Homer Corner: Make Michael Sam a Ram

I think it says something positive about society that one day after SEC Co-Defensive Player of the Year, Michael Sam comes out as gay, the media has already moved on to way more important things…such as still debating and theorizing on why Shaun White opted not to compete in slopestyle. Now they can talk about not winning the Gold he was expected to, though regardless of what anyone says, a fourth place finish in the Olympics is hardly terrible.

That’s right, a nearly week old story about an Olympic athlete making a thought-out decision to not compete in a particular event is still commanding more headlines over the NFL soon having its first active openly gay player. 

Barring a terrible combine or suddenly going all Aaron Hernandez on an acquaintance, Sam will be drafted. He’s an excellent player as evidenced by his accomplishments this year. Some draft analysts have him going as high as the second round. Most have him in the third. All of them have him going somewhere. 

So where is that somewhere going to be? Let me be the first to say, let’s bring him to the Rams. Why? It’s the perfect environment for him. Look, one peek at Sam’s childhood/upbringing will lead you to the quick conclusion that coming out was hardly the toughest thing he’s dealt with. The kid has had three siblings die, and two more are incarcerated. He has a thick skin and will be able to deal with adversity. 

Still, you know there are going to be times when some player or fan in a spectacular moment of ignorance and bigotry will drop a slur or worse yet, wax poetic on some obtuse philosophy about football being no place for a man like Sam. Thick skin or not, when adversity rears its head, it’s nice to be where you are comfortable, feel supported and can bank on the right people having your back.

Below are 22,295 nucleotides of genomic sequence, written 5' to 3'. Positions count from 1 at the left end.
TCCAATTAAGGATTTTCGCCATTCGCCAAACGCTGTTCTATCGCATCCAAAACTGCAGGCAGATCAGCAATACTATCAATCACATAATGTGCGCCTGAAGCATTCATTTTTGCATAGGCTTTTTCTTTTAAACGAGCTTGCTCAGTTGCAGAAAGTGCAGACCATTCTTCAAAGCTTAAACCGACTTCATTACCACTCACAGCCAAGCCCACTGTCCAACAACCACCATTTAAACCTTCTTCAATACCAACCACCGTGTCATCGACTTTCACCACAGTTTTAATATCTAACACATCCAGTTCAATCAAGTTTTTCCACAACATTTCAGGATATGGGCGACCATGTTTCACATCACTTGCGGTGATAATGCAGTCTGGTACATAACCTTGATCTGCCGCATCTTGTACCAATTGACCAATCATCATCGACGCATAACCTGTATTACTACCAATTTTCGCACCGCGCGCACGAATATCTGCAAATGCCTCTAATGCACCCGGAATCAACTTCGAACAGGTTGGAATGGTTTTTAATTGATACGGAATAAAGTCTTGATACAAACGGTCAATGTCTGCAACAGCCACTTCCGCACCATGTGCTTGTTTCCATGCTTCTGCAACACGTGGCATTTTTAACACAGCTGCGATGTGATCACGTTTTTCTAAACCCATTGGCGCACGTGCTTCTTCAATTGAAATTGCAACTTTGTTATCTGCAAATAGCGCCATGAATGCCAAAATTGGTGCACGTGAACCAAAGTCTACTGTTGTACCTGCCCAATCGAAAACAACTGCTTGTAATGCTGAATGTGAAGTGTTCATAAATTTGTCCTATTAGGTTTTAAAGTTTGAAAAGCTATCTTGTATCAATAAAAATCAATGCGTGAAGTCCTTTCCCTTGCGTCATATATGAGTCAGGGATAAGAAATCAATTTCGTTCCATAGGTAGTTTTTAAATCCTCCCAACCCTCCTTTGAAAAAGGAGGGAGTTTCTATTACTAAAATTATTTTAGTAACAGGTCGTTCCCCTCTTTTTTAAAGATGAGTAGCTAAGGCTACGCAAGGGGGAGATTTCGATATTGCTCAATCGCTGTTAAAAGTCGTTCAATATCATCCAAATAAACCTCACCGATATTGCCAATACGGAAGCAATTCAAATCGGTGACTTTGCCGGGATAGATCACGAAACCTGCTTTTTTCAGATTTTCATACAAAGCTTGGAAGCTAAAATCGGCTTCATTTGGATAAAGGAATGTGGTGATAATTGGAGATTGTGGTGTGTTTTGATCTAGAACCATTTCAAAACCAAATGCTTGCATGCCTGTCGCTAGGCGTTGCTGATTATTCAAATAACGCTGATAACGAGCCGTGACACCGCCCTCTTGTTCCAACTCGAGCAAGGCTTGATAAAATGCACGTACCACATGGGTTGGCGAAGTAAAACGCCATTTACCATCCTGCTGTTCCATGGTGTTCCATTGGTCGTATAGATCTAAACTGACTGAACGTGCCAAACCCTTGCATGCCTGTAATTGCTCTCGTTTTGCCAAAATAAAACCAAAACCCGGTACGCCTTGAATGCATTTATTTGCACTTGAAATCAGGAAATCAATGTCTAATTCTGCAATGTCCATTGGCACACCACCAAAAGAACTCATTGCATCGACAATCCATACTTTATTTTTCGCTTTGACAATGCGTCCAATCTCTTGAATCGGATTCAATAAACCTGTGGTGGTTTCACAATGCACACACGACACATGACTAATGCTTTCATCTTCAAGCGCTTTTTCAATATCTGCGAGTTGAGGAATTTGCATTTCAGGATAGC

So why the Rams? After all, if this were an episode of Family Feud, and Steve Harvey said, “Top five answers on the board, name a state associated with social tolerance,” think Missouri would crack the list? However, that’s where Sam went to college. And he came out to his team before the season started, and they all had his back. Nobody sold him out on Twitter. Nobody leaked a story anonymously to the press. They knew for months. We found out yesterday. Pretty freaking cool, huh? 

Second, there’s coach Jeff Fisher. I’ve long thought that his reputation as a coach is inflated. I still think he lacks the ability to make the in game adjustments to steal the extra win or three over the course of a season that the top coaches always seem to somehow manage. And I’m still convinced his eye for talent has cataracts. After all, this is the guy who thought Jim Walton, who presided over a breath-takingly bad secondary in Detroit, had the chops to handle a defensive coordinator position. But as a human being, Fisher seems the type to have his priorities firmly in line, and any intolerance will, for lack of a better way to put it, simply not be tolerated. 

Third, that defense is already populated with classy leaders; Chris Long, William Hayes, James Laurinaitas. Michael Brockers and Robert Quinn are growing into those roles too. (It’s worth mentioning Cortland Finnegan too. His atrocious play might spell release, rendering him a non-point, but nobody has ever questioned him as a leader to young teammates.) If these guys can provide an environment where young players deemed prone to getting in trouble, such as Alec Ogletree and Janoris Jenkins, can stay for the most part in line, providing a positive work environment for a teammate whose “difference” from everyone else is something as insignificant as sexual orientation should be a breeze. 

Ultimately, Sam’s success or failure as a professional football player will probably have nothing to do with his orientation, and everything to do with whether he can physically and mentally compete at the next level, just like it does for everyone else trying to make the jump from college to the pros. Personally, I’d like to see him succeed and I think St. Louis is great place for him to start that journey.  

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